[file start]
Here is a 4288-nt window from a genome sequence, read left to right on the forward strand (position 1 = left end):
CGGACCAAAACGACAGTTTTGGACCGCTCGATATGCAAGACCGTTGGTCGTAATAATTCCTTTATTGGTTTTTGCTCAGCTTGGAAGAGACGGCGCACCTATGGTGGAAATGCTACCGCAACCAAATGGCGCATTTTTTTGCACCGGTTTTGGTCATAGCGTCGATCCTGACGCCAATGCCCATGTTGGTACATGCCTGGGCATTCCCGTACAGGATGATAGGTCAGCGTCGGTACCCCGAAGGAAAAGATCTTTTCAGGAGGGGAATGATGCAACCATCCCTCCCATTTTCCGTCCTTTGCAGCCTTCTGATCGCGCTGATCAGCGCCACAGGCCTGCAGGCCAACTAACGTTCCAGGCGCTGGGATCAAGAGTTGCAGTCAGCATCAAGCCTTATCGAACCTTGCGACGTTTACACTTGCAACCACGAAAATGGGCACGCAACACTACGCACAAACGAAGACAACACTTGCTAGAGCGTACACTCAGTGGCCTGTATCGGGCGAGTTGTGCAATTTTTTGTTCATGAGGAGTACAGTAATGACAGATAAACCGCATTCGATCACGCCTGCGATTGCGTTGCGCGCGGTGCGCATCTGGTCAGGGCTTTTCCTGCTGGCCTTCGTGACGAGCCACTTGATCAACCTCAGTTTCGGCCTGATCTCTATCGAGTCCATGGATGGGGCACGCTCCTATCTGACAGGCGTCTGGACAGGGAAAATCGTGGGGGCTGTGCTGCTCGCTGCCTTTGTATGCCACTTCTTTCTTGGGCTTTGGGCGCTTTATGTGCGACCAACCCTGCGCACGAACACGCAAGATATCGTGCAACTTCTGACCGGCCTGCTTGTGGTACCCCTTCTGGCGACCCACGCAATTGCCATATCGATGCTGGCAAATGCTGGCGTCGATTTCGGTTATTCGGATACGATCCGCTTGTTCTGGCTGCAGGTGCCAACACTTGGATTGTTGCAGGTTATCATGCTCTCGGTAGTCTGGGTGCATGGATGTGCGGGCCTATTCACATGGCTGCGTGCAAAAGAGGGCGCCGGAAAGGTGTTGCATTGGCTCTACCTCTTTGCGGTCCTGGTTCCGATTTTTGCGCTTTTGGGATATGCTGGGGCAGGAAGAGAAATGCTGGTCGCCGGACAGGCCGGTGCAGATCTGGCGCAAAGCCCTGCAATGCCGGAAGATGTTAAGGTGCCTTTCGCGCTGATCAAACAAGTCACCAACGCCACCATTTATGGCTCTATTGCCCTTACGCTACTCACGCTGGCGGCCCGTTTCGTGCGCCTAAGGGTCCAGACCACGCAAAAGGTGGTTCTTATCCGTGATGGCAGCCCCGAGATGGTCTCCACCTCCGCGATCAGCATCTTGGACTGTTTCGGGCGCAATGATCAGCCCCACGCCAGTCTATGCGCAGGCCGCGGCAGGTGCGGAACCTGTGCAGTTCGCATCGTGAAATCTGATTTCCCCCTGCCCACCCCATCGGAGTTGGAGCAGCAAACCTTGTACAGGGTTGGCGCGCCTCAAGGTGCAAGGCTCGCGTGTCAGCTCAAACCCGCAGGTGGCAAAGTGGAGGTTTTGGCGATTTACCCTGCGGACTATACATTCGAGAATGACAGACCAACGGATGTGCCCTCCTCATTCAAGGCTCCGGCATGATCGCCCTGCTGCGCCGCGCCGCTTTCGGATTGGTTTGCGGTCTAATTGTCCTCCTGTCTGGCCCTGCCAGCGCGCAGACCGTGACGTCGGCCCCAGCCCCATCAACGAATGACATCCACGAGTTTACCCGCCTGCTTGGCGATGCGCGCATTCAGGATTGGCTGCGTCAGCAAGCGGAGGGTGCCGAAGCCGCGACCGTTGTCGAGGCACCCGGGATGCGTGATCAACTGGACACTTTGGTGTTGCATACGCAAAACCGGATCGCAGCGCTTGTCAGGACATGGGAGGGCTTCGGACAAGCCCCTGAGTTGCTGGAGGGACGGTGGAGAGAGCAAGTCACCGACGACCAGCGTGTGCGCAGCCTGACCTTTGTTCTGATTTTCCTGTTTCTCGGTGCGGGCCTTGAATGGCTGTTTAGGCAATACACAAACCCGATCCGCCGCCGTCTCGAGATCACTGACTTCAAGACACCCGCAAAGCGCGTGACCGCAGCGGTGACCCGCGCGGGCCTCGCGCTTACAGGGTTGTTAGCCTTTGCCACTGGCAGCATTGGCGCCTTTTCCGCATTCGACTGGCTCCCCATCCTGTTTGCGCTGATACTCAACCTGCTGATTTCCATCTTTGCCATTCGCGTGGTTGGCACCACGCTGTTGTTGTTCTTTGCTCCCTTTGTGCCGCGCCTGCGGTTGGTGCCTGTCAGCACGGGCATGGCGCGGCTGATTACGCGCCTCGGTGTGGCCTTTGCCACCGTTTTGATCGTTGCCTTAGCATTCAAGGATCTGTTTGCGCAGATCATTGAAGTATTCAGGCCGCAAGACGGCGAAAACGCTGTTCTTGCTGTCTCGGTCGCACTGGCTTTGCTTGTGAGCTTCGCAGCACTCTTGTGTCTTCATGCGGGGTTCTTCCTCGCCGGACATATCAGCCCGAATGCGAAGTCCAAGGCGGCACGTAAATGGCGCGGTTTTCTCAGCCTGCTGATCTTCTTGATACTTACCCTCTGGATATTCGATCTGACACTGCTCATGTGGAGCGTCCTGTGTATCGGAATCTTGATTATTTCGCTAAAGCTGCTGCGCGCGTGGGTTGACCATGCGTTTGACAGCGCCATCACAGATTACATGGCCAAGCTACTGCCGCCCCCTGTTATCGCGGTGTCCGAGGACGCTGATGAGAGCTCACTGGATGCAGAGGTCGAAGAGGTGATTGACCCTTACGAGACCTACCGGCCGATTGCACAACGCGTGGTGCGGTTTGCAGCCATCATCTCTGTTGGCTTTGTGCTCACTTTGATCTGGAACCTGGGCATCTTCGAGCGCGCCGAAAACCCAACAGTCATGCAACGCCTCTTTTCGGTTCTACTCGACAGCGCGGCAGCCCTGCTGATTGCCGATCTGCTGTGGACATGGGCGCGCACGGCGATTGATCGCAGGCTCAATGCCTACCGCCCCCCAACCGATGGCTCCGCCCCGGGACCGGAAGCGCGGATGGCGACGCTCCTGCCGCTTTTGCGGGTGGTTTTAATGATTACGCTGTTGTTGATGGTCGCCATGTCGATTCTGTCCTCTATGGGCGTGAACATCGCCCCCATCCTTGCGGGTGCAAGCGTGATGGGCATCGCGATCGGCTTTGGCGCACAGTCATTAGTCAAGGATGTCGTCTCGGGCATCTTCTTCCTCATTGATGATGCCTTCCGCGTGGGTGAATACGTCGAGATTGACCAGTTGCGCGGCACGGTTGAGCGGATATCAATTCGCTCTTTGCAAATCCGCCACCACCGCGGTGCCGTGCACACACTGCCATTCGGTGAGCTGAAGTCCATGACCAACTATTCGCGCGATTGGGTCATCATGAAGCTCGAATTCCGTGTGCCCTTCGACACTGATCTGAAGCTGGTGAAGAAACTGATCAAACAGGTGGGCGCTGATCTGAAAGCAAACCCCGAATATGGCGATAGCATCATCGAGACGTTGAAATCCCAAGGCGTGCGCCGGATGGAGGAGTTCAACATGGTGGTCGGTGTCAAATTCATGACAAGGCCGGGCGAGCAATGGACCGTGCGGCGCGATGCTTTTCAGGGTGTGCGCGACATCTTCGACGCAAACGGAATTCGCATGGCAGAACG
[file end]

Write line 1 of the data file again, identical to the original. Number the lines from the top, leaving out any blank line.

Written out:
Here is a 4288-nt window from a genome sequence, read left to right on the forward strand (position 1 = left end):